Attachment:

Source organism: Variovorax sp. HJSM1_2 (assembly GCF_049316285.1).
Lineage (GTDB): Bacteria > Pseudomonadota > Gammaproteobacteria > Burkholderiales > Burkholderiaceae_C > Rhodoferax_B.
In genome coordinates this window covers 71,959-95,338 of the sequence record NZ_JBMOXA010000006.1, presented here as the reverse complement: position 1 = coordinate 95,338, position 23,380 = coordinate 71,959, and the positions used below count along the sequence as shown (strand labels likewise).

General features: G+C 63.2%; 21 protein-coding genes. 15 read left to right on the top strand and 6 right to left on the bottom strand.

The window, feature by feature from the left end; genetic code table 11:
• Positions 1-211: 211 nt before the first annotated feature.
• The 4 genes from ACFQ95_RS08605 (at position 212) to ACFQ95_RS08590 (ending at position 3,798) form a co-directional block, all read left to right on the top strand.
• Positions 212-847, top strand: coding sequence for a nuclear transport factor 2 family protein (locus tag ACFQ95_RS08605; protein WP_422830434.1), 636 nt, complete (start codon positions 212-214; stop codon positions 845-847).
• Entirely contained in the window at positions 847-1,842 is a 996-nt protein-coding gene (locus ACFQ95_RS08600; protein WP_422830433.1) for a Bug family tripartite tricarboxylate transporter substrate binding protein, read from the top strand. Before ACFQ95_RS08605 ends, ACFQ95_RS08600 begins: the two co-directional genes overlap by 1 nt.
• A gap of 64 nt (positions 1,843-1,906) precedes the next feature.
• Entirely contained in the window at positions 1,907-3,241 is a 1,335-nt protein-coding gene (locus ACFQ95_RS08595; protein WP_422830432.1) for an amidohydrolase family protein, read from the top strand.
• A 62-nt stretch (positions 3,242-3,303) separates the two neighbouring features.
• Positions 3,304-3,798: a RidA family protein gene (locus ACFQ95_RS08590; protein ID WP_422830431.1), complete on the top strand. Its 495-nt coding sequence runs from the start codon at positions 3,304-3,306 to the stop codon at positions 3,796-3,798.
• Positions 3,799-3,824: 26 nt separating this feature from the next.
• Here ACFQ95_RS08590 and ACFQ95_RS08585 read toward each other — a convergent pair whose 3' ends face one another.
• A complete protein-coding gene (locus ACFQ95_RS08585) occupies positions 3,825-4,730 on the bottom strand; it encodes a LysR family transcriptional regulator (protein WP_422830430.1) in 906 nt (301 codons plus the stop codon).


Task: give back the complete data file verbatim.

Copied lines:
Source organism: Variovorax sp. HJSM1_2 (assembly GCF_049316285.1).
Lineage (GTDB): Bacteria > Pseudomonadota > Gammaproteobacteria > Burkholderiales > Burkholderiaceae_C > Rhodoferax_B.
In genome coordinates this window covers 71,959-95,338 of the sequence record NZ_JBMOXA010000006.1, presented here as the reverse complement: position 1 = coordinate 95,338, position 23,380 = coordinate 71,959, and the positions used below count along the sequence as shown (strand labels likewise).

General features: G+C 63.2%; 21 protein-coding genes. 15 read left to right on the top strand and 6 right to left on the bottom strand.

The window, feature by feature from the left end; genetic code table 11:
• Positions 1-211: 211 nt before the first annotated feature.
• The 4 genes from ACFQ95_RS08605 (at position 212) to ACFQ95_RS08590 (ending at position 3,798) form a co-directional block, all read left to right on the top strand.
• Positions 212-847, top strand: coding sequence for a nuclear transport factor 2 family protein (locus tag ACFQ95_RS08605; protein WP_422830434.1), 636 nt, complete (start codon positions 212-214; stop codon positions 845-847).
• Entirely contained in the window at positions 847-1,842 is a 996-nt protein-coding gene (locus ACFQ95_RS08600; protein WP_422830433.1) for a Bug family tripartite tricarboxylate transporter substrate binding protein, read from the top strand. Before ACFQ95_RS08605 ends, ACFQ95_RS08600 begins: the two co-directional genes overlap by 1 nt.
• A gap of 64 nt (positions 1,843-1,906) precedes the next feature.
• Entirely contained in the window at positions 1,907-3,241 is a 1,335-nt protein-coding gene (locus ACFQ95_RS08595; protein WP_422830432.1) for an amidohydrolase family protein, read from the top strand.
• A 62-nt stretch (positions 3,242-3,303) separates the two neighbouring features.
• Positions 3,304-3,798: a RidA family protein gene (locus ACFQ95_RS08590; protein ID WP_422830431.1), complete on the top strand. Its 495-nt coding sequence runs from the start codon at positions 3,304-3,306 to the stop codon at positions 3,796-3,798.
• Positions 3,799-3,824: 26 nt separating this feature from the next.
• Here ACFQ95_RS08590 and ACFQ95_RS08585 read toward each other — a convergent pair whose 3' ends face one another.
• A complete protein-coding gene (locus ACFQ95_RS08585) occupies positions 3,825-4,730 on the bottom strand; it encodes a LysR family transcriptional regulator (protein WP_422830430.1) in 906 nt (301 codons plus the stop codon).